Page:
As a graduate student at an Association of Women in Science leadership conference, I remember clearly being irritated by a speaker who assumed that, because we were women in science, we were all liberal Democrats and antagonistic to the then-Republican-dominated administration.  The 'All intelligent people find this obvious' attitude bugs me because it is so antithetical to what science is all about: evidence and open debate.  I was, at the time, a card-carrying Democrat wholly antagonistic to the administration, but I'm also a scientist.  My view then and now is: Show me the evidence and let me make up my own mind.  Don't tell me what to think.

I went to a town hall at AGU entitled "Talking Climate".  A town hall is not a scientific research session per se, but more informal. The blurb for the town hall was:

The public has significant gaps in its understanding of climate change. Naturally, scientists are best equipped to fill these gaps. However, many scientists are unaware or untrained in how to best convey their ample knowledge to non scientists. Because they're already experts in their field, they can make inaccurate assumptions about other people's understanding of weather, climate, and human-caused warming. Our goal is to cultivate an educated public that can make informed decisions. In this town hall meeting, communications professionals will provide the basics of delivering accurate yet easy-to-understand science to the public and the media.

I was hoping to get from the session (which was very respectably attended for 7:15 in the evening) some information that would help me address people who ask questions about the hockey stick plot.  The web tells you that it's right and that it's wrong, and it is really hard to tell which of the sites I should believe. 

The conveners were Kim Curtis, a former AP reporter and now with the communications firm resource|media, and science & technology writer/editor Susan Hassler.  (I hope I have Susan's name right, as I couldn't find it in the program.) There was some valuable information from the session:  For example, Hassler had a list of words scientists use differently from their conventional meaning. For example, 'aerosol' to most people conjures up a can of hairspray, not particles suspended in the air.  Words like 'bias', 'error', 'exploit', 'scheme', 'proposal', and 'risk' have very specific meanings and when we use them in discussions with journalists or the public, we are asking for things to be taken out of context.  They covered some important points about not assuming too much knowledge on the part of your audience, not using jargon, not allowing details to obscure the main point, and making numbers meaningful by comparing them to things people have direct experience with.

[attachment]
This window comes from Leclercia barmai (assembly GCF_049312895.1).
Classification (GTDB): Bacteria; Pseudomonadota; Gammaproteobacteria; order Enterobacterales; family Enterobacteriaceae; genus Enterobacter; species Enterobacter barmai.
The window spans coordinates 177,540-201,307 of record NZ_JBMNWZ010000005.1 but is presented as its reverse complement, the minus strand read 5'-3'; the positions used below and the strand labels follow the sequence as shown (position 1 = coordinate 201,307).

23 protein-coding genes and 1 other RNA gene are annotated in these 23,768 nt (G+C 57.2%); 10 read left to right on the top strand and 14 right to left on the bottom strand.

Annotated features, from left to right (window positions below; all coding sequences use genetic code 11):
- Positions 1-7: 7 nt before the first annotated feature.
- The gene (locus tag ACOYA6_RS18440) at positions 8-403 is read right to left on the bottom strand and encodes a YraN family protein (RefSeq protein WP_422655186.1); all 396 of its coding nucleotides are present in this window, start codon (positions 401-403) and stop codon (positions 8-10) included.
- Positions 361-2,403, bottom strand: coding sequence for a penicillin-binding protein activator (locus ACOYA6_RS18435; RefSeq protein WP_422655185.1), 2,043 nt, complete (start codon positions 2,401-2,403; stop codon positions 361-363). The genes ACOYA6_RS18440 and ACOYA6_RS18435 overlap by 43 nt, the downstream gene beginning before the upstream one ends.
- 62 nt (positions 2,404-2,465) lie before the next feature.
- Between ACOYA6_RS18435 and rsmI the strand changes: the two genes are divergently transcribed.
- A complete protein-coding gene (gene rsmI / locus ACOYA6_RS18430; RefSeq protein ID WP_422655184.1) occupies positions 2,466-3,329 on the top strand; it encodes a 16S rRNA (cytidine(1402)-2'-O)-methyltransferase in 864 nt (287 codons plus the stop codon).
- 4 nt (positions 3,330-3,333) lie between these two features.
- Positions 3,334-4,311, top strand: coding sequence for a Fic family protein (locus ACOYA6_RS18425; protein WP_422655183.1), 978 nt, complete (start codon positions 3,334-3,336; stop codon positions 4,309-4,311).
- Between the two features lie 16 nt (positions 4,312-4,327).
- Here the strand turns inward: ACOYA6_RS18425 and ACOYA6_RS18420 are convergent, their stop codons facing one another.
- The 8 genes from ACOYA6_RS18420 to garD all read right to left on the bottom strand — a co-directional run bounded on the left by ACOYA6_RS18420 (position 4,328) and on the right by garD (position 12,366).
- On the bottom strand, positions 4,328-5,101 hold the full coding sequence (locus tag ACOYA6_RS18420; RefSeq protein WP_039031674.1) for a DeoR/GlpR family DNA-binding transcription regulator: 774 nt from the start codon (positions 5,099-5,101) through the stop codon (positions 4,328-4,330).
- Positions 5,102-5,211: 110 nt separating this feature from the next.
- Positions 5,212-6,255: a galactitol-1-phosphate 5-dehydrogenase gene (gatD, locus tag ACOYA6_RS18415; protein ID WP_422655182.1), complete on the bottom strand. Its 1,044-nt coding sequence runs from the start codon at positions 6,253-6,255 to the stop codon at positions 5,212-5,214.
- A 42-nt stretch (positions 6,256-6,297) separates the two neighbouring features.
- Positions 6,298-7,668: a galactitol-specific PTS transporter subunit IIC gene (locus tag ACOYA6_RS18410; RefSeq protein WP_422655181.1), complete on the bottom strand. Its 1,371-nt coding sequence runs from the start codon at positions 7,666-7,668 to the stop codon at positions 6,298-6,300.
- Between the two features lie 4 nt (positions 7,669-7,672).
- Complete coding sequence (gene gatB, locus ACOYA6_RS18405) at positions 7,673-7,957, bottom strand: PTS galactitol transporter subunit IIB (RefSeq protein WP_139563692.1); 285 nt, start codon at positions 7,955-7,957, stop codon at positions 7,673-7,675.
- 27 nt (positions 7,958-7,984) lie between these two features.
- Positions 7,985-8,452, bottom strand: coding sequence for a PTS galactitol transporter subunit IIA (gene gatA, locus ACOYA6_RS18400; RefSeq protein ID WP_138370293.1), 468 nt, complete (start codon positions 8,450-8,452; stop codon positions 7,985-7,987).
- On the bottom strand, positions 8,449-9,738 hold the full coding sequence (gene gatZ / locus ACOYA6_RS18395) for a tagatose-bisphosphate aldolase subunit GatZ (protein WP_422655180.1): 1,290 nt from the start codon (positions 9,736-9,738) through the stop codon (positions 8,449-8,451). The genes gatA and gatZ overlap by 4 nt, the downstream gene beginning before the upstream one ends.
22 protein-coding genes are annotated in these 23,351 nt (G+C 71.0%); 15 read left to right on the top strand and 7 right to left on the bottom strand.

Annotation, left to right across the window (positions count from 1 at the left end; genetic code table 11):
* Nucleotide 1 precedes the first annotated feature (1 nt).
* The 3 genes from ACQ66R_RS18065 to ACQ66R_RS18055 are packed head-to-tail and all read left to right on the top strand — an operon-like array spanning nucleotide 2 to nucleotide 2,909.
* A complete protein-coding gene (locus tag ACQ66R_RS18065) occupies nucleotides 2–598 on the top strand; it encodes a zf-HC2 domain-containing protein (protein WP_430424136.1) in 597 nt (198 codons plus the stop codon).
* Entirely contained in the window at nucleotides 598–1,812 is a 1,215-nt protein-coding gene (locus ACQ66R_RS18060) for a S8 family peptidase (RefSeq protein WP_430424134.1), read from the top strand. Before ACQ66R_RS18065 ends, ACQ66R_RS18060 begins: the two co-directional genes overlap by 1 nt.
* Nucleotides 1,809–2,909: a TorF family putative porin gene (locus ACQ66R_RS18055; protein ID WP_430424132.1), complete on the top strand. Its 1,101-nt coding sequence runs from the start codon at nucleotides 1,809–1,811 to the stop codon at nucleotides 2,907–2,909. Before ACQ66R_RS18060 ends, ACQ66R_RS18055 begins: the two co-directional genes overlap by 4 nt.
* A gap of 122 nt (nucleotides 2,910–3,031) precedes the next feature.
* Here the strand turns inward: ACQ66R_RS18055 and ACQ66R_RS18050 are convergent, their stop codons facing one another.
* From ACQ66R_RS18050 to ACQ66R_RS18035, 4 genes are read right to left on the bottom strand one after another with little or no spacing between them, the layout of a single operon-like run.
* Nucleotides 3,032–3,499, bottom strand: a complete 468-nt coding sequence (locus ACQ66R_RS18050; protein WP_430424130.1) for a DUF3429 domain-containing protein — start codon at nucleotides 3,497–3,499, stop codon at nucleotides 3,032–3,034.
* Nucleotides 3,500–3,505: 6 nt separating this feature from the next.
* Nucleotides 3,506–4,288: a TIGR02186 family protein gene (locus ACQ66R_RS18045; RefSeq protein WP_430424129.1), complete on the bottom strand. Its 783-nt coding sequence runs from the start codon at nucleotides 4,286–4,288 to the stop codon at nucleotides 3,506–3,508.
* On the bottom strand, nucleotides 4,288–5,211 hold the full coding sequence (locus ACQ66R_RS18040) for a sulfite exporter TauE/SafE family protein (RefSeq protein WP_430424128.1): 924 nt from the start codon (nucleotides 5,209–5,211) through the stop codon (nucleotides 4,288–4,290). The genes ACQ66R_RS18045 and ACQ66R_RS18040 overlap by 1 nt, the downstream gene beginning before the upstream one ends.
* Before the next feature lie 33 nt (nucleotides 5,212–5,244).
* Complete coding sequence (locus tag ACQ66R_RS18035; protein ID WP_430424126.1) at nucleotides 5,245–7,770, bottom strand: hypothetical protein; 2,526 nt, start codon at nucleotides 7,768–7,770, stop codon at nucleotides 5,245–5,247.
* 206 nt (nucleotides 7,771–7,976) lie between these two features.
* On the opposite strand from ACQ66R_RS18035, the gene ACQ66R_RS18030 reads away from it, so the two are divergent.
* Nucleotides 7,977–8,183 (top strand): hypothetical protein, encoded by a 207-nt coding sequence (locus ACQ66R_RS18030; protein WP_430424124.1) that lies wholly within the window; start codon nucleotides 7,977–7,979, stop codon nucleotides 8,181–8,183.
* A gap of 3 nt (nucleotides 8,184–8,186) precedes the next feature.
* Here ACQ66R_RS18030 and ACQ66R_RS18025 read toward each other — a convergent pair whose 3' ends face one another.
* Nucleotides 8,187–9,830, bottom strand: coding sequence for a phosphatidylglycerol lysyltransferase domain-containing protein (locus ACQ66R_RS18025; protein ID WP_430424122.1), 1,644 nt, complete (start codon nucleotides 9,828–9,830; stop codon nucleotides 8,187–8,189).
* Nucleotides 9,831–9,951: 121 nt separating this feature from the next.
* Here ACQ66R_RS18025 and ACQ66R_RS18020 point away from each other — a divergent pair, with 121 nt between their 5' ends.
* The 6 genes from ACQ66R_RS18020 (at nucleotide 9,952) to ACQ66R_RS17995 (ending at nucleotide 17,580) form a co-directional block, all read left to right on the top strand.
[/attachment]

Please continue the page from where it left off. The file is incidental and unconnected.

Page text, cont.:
However, I started getting a little uncomfortable when Ms. Curtis compared a statement from an IPCC report

"most of the observed increase in global average temperature since the mid-20th century is very likely due to the observed increase in anthropogenic greenhouse gas concentrations"

with a quote from an NRC report.

"The changes observed over the last several decades are likely mostly due to human activities, but we cannot rule out that some significant part of these changes is also a reflection of natural variability. Human-induced warming and associated sea level rises are expected to continue through the 21st century… The IPCC's conclusion that most of the observed warming of the last 50 years is likely to have been due to the increase in greenhouse gas concentrations accurately reflects the current thinking of the scientific community on this issue."

IPCC_Cover Ms. Curtis criticized the NRC report for not making the point as clearly as the IPCC report.  I understand that a communications company is paid to support a particular point of view; however, the NRC report was from 2001, while the IPCC report is from 2007.  That statement was likely the strongest the panel felt comfortable making at that time.  Having been on a NRC panel, I know  there is a lot of wordsmithing done to ensure that the conclusions are defensible based on the evidence.  Ms. Curtis also showed only a portion of the IPCC quote.  The full quote is:

"Most of the observed increase in global average temperatures since the mid-20th century is very likely due to the observed increase in anthropogenic GHG concentrations.  It is likely that there has been significant anthropogenic warming over the past 50 years averaged over each continent (except Antarctica)."

You have to read carefully to figure out the difference between the two sentences.  The second sentence addresses warming over each continent as opposed to over the globe as a whole.  I was very disappointed that the session was really more on how to advocate without providing the evidence I as a scientist would need to feel comfortable talking about the issue.  I read the IPCC executive summary myself to determine what I thought they were actually comfortable saying.